News

Air district board approves $20M for Caltrain electrification project

 

The Bay Area Air Quality Management District board Wednesday approved $20 million in funding for a Caltrain electrification project expected to greatly reduce emissions and allow for expanded passenger service.

The funding, to be paid out in installments over the next several years, will go toward the electrification of 51 miles of track between San Francisco and San Jose and the replacement of Caltrain's 29 diesel locomotives with electric models.

The project will allow Caltrain to increase service from the current 92 trains a day to 114 a day, taking additional cars off the road, while reducing emissions by up to 97 percent by 2040, according to a report from Jack Broadbent, executive director of the air district. Caltrain also expects to reduce fuel use by an estimated 3.4 million gallons a year.

"This is one of the most significant air pollution reduction funding projects the Air District has undertaken in recent years," Broadbent said in a statement Wednesday. "By replacing diesel-powered trains with electric, air quality will be substantially improved for everyone along the Peninsula

Caltrain's board approved the final Environmental Impact Report in January this year and expects to call for bids from contractors later this year, with service on the electrification project set to start by 2020.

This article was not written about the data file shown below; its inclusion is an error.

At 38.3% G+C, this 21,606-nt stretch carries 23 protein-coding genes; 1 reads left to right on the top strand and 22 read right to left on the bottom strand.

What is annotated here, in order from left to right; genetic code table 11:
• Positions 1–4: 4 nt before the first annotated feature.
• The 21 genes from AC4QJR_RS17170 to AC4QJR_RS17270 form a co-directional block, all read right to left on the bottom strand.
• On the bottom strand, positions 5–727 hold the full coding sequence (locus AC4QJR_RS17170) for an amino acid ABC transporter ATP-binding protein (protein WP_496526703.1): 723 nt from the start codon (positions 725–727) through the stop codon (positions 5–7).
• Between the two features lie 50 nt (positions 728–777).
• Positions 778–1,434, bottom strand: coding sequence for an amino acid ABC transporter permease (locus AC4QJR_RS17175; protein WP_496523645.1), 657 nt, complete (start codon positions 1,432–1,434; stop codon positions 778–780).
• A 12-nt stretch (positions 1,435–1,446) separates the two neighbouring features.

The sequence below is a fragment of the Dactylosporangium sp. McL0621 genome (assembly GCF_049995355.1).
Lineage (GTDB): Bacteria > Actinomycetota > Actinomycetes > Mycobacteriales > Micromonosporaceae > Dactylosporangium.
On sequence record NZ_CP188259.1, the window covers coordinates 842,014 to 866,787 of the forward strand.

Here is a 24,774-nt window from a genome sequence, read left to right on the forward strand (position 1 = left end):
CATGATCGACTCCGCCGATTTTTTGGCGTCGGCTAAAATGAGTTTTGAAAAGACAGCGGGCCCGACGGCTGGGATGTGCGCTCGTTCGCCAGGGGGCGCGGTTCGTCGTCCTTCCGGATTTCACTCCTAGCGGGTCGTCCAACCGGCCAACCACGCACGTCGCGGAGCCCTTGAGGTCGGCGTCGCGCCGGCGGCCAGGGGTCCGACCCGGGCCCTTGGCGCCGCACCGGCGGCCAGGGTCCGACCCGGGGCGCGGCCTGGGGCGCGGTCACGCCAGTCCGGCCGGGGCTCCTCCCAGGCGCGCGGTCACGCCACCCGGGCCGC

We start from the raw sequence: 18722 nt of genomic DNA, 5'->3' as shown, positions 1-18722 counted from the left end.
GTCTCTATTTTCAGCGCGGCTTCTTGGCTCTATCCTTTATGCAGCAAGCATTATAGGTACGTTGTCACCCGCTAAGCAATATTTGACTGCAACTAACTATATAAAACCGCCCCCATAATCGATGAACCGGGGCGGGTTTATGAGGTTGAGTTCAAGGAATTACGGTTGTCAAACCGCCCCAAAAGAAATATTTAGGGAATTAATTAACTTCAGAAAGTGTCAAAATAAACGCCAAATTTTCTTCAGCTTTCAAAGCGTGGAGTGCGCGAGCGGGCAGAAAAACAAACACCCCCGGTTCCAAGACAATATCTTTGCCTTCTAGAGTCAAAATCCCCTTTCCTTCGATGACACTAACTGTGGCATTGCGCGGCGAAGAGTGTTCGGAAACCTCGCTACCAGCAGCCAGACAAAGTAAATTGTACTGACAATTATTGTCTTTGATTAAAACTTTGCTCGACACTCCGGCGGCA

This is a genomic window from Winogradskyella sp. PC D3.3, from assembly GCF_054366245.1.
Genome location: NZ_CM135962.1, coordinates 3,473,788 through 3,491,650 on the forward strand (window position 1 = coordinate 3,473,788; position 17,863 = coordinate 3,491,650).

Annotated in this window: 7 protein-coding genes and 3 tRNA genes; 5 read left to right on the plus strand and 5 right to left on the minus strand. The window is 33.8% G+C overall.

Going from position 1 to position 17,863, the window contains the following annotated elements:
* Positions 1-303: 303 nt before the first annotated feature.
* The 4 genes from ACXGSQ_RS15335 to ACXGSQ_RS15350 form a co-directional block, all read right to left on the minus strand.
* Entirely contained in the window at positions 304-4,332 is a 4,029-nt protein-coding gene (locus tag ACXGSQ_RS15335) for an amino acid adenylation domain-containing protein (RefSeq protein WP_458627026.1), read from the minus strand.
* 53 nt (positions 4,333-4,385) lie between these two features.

The $1.53 billion project still needs to find $430 million in additional funding. Caltrain spokeswoman Jayme Ackemann said the agency is working to secure that funding from state and federal sources by later this year.

In addition, Atherton and two advocacy groups filed a lawsuit in February challenging the environmental impact report. The lawsuit claims that the report didn't adequately study the project's impact on traffic, station configurations, tree removal and electricity demand, among other issues.

Caltrain had hoped to bypass the lawsuit by asking the federal Surface Transportation Board to find the project was exempt from state environmental review requirements. However, earlier this month the board ruled that it did not have jurisdiction over the project because it is limited to commuter rail operations.

Ackemann said the lawsuit was not expected to prevent the project from moving forward.

Caltrain has seen ridership, which was at 58,000 boardings a day as of February, increase 71 percent in the past five years. Projections show boardings could exceed 100,000 a day by 2040 with the new electrified system in place.

Funding for the $20 million grant to Caltrain comes from a $2 per vehicle motor vehicle registration surcharge collected by the air district.

The California High-Speed Rail Authority has committed more than $700 million to the Caltrain electrification project, and the electrified system is designed to be compatible with high-speed rail. However, Ackemann said the authority will need to complete it's own environmental impact study before it can move forward with any work on the Peninsula.

Related content: